I remember a rather lively discussion on a facebook thread about cooking with "Lye".  I ran across this little adventure today and thought I would share it.The thread was concerned with the use of the  word "leyes" in the interpretation for " blaunche perreye ".  I can remember when first interpreting this recipe that the phrase "fyne leyes" gave me fits.  After several days of research I concluded that fyne leyes referred to fine lees or fine sediment found in wine. But the question remained, could lye have been used in period as a cooking agent? The idea of using wood ash lye held merit and I felt that I needed to spend some time researching the use of lye, or rather, potash in cooking.  Using potash in cooking has its roots in Mesoamerican cooking.  The Aztecs and Mayans used potash and slaked lime to break down the outer layer and endosperm of ancient corn to soften it and make it edible. This had the added benefit of increasing the nutriti

Japanese Basics -Dashi (だし, 出汁) or Dashijiru (出し汁) & Furikake (ふりかけ)

Dashi is the foundation of Japanese food and without a good dashi broth, many of your dishes will be flat and lacking the unique umami flavor that is expected in Japanese food.  Unlike stock which requires a multitude of ingredients and can take hours to make, a good Dashi is made from a small number of ingredients and can be ready in as little as 20 minutes. It is believed that Dashi was first produced as early as the 7th century, and many texts refer to it.  It was in common use in the Edo period. The recipe that was used at Crown Tournament can be traced directly to the  Ryōri Monogatari. 4. DASHI だし (BASIC STOCK) Chip katsuo into good size pieces, and when you have 1 shō worth, add 1 shō 5 gō of water and simmer. Sip to test and should remove the katsuo when it matches your taste. Too sweet is no good. The dashi may be boiled a second time and used. Japanese recipes are usually measured by volume not weight.  The system uses “gō ” and “shō”.  1 gō is 180 ml, and 10 gō is

Crown Tournament 10/19/2019 - えだまめ - Edamame (Soybeans)

The earliest documentation of soy foods in Japan can be found in the Taihō Ritsuryō (Taiho Law Codes), written by Emperor Monmu in 701 CE.  This document also references "misho" the precursor to miso which appears later in 901 CE in the Sandai Jitsuroku. The first mention of Edamame, is found in a letter written by a Buddhist Saint to one of the parishioners of his temple, thanking him for the green vegetable soybeans in pods in 1275. This dish was very simple to prepare.  Simply steam your soybeans until they become tender and sprinkle with salt.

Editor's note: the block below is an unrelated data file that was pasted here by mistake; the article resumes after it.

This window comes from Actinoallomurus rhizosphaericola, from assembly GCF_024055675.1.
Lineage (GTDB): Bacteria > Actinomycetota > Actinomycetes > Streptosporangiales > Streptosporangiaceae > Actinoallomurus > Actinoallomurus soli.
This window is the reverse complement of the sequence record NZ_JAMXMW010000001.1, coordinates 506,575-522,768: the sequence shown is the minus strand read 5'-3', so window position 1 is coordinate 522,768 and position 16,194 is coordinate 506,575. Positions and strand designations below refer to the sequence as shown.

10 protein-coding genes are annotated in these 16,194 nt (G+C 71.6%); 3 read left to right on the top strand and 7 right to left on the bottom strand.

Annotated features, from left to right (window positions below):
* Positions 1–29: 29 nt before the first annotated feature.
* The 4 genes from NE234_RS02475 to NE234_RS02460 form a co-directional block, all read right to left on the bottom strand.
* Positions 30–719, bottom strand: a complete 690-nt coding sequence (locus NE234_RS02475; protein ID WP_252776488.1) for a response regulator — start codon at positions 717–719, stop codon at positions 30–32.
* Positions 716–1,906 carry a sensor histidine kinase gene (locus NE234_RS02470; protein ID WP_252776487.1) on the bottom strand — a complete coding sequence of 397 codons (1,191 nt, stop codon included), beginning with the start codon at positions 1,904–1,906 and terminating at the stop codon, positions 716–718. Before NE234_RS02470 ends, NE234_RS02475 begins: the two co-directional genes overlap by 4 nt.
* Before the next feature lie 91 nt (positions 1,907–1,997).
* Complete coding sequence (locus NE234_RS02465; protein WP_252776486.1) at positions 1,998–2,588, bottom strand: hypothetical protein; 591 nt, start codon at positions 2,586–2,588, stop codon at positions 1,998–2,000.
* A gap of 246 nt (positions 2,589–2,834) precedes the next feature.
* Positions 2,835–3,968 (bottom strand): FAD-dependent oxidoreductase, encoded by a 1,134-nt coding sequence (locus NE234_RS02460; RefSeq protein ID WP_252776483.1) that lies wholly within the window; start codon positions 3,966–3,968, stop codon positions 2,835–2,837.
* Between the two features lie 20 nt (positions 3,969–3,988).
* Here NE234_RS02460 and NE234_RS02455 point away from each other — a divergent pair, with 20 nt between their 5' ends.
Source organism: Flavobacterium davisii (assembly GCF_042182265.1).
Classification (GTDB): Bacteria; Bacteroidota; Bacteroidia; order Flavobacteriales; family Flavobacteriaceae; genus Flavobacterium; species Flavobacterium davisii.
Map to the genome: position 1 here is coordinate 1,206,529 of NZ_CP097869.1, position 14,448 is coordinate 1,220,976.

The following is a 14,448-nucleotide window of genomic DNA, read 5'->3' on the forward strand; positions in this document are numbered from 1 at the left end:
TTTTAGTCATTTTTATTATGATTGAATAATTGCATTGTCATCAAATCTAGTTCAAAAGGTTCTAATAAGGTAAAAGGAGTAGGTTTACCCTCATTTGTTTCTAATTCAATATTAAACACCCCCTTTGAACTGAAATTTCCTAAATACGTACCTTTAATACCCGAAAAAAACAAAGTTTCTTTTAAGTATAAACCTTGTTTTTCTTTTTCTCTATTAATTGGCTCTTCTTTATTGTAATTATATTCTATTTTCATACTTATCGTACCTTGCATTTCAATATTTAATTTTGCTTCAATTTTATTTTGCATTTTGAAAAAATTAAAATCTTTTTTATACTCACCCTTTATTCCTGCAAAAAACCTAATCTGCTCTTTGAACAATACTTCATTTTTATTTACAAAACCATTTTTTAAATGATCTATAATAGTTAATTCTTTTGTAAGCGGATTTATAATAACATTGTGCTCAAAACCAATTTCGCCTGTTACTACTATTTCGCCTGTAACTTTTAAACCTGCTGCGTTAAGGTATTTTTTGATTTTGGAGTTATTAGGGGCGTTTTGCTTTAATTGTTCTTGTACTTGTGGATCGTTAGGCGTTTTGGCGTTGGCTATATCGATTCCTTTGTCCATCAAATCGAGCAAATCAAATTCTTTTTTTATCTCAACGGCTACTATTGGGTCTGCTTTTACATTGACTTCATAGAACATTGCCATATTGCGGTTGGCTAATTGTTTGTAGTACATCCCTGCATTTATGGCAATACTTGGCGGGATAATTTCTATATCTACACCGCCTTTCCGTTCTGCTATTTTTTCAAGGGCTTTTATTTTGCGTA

Crown Tournament 10/19/2019 - Tsuru no shiru 鶴の汁 (Crane Broth)

Tsuru no shiru 鶴の汁 (Crane Broth) Picture Courtesy of Avelyn Grene (Kristen Lynn) The samurai considered Crane soup a prized dish and a luxury. By the sixteenth century, it was a necessary served at formal warrior banquets. The recipe for the dish that was served in Iemetsu’s banquet closely resembles a recipe published in the Guide to Meals for the Tea Ceremony (Cha no yu kondate shinan, 1676), written by Endō Genkan (n.d.). Commoners were prohibited from eating crane and other fowl at banquets, it was a dish reserved for the elite. The dish that was served at Crown Tournament is my interpretation from the Ryōri Monogatari. according to Endō Genkan, Crane soup could be prepared with crane that was fresh or crane that had been preserved in salt.  The most important aspect of the preparation was to ensure that each bowl of soup contained one or two pieces of the leg meat of the crane. Tsuru no shiru 鶴の汁 (Crane Broth) Add the bones [of the crane] to broth and decoct. Pre

Crown Tournament 10/19/2019 - Namazu kabayaki ナマズの蒲焼 (Catfish Kabayaki), Gohan ご飯 (Rice), Gari ガリ (Pickled Ginger)

Namazu kabayaki ナマズの蒲焼 (Catfish Kabayaki), Gohan ご飯 (Rice), Gari  ガリ (Pickled Ginger) Picture Courtesy of Avelyn Grene (Kristen Lynn) Yakimono no Bu (焼物之部) is a style of cooking which refers to food that has been cooked via the direct application of heat like grilling, broiling or pan frying. rather than the indirect application of heat that was termed "Iru" and referred to dry roasting in a pan or pot with oil. In Japanese "Yaki" refers to grilled or fired, while "Yakimono" means "a fired thing. During the Muromachi period of the fourteenth century, a typical hon-zen ryori-style meal was served on the principle of "one soup, three sides", also known as ichi ju san sai (一汁三菜) .  For more information on this style of cooking, please read my earlier post  Crown Tourney 10/19/2019 - Honzen Ryori Style . The meal would come with the staples of rice, soup and pickles in addition to the three okazu, or side) dishes which consisted of

Crown Tournament 10/19/2019 - Mikawa ae みかわあへ (salt and miso cured cucumbers) & Kohaku-namasu 紅白なます (Daikon and carrot Salad)

Mikawa ae  (みかわあへ) Picture Courtesy of Avelyn Grene (Kristen Lynn) T his beautifully simplistic dish of cucumbers that have been pickled in miso paste was one of the star dishes of the banquet. It was elegant to look at and a wonderful accompaniment to the other dishes that were served in the first course. It is believed that Miso originated in Japan during the Yayoi period (300 BCE to 300 CE). Miso is mentioned in the "Nihon Sandai Jitsuroku" ("The True History of the Three Reigns of Japan") that was compiled and completed in the year 901. In fact, Miso was once used to pay high level bureaucrats; it was a luxury item that most people could not afford to purchase. Mikawa ae (みかわあへ) Chop up cucumber with its skin. Sprinkle in some salt, rub it in, and quickly rinse and wring it out. Put in hanagatsuo (dried bonito shavings). Dress with poppy miso thinned with irizake and vinegar. If it is tough, the skin can be left out. Cucumber Pickles with Mis